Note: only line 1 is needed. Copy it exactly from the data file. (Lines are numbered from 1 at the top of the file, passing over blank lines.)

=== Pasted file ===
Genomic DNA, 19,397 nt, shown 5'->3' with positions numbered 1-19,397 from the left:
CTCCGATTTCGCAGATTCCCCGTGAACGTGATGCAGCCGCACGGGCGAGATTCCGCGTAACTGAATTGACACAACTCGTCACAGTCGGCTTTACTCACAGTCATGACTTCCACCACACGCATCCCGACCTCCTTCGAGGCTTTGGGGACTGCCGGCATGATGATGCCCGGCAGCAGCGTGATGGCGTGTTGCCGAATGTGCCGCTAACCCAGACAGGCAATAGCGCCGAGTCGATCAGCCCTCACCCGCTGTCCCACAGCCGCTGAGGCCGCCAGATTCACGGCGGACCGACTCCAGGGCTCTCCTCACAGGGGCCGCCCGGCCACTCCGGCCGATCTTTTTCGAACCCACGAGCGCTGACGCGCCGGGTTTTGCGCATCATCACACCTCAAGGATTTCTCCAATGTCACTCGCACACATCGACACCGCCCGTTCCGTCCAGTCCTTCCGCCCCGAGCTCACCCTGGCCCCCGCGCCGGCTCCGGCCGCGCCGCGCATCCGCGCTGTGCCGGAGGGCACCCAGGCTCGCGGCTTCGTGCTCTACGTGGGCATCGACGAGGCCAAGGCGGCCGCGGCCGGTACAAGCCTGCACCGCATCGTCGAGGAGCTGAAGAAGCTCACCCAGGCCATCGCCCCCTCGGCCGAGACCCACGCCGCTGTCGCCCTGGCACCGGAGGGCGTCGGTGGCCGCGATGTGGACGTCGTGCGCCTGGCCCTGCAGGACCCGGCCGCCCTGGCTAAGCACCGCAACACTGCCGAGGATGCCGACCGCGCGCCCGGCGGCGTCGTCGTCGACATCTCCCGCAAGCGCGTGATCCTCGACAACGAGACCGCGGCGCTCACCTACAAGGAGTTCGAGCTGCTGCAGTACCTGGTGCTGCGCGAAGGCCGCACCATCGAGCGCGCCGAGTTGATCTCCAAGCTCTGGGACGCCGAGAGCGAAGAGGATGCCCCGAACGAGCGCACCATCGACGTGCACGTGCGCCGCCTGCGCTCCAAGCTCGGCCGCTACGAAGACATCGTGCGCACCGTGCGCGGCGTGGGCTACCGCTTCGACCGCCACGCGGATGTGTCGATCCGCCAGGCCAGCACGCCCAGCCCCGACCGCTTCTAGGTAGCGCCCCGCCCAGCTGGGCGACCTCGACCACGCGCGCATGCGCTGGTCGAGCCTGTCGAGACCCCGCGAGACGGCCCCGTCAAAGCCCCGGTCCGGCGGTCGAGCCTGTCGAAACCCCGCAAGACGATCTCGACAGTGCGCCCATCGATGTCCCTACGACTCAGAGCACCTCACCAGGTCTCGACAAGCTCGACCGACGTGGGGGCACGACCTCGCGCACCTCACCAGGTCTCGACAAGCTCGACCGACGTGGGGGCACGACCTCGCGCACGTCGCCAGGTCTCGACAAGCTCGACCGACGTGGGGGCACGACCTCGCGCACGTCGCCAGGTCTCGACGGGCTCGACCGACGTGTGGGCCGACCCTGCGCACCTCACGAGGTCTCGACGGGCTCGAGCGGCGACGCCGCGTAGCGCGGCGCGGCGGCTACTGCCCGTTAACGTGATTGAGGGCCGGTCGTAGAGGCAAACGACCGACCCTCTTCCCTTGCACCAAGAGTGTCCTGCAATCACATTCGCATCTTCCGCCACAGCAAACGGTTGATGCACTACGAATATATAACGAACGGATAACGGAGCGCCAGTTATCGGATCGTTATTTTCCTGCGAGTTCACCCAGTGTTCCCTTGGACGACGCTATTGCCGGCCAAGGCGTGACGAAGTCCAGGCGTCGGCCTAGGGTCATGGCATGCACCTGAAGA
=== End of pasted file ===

Genomic DNA, 19,397 nt, shown 5'->3' with positions numbered 1-19,397 from the left: